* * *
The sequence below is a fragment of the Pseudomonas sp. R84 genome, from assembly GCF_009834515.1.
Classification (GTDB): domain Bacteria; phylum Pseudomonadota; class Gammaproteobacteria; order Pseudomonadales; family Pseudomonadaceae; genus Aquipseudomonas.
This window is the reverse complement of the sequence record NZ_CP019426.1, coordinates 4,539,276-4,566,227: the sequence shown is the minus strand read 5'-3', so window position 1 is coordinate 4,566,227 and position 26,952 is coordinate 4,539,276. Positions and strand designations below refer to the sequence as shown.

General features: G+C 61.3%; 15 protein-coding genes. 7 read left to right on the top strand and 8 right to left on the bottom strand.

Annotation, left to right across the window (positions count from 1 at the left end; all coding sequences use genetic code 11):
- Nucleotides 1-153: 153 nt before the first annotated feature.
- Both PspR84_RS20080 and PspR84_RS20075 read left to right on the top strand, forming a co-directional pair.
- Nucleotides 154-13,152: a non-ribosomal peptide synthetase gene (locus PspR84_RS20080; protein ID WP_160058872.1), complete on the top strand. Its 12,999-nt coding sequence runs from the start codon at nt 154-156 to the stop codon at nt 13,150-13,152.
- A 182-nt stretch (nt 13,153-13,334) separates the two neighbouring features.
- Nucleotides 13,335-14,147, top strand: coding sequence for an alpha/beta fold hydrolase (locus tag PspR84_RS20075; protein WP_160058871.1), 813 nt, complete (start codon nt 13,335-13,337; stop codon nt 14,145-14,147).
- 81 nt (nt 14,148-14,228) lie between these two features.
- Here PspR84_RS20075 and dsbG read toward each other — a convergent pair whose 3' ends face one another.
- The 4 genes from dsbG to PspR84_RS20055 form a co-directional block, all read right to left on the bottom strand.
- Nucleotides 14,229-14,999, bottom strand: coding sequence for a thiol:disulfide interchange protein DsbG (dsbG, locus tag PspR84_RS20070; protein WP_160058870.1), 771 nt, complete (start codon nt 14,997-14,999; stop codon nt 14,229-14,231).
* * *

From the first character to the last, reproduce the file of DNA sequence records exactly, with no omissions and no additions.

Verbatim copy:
The sequence below is a fragment of the Pseudomonas sp. R84 genome, from assembly GCF_009834515.1.
Classification (GTDB): domain Bacteria; phylum Pseudomonadota; class Gammaproteobacteria; order Pseudomonadales; family Pseudomonadaceae; genus Aquipseudomonas.
This window is the reverse complement of the sequence record NZ_CP019426.1, coordinates 4,539,276-4,566,227: the sequence shown is the minus strand read 5'-3', so window position 1 is coordinate 4,566,227 and position 26,952 is coordinate 4,539,276. Positions and strand designations below refer to the sequence as shown.

General features: G+C 61.3%; 15 protein-coding genes. 7 read left to right on the top strand and 8 right to left on the bottom strand.

Annotation, left to right across the window (positions count from 1 at the left end; all coding sequences use genetic code 11):
- Nucleotides 1-153: 153 nt before the first annotated feature.
- Both PspR84_RS20080 and PspR84_RS20075 read left to right on the top strand, forming a co-directional pair.
- Nucleotides 154-13,152: a non-ribosomal peptide synthetase gene (locus PspR84_RS20080; protein ID WP_160058872.1), complete on the top strand. Its 12,999-nt coding sequence runs from the start codon at nt 154-156 to the stop codon at nt 13,150-13,152.
- A 182-nt stretch (nt 13,153-13,334) separates the two neighbouring features.
- Nucleotides 13,335-14,147, top strand: coding sequence for an alpha/beta fold hydrolase (locus tag PspR84_RS20075; protein WP_160058871.1), 813 nt, complete (start codon nt 13,335-13,337; stop codon nt 14,145-14,147).
- 81 nt (nt 14,148-14,228) lie between these two features.
- Here PspR84_RS20075 and dsbG read toward each other — a convergent pair whose 3' ends face one another.
- The 4 genes from dsbG to PspR84_RS20055 form a co-directional block, all read right to left on the bottom strand.
- Nucleotides 14,229-14,999, bottom strand: coding sequence for a thiol:disulfide interchange protein DsbG (dsbG, locus tag PspR84_RS20070; protein WP_160058870.1), 771 nt, complete (start codon nt 14,997-14,999; stop codon nt 14,229-14,231).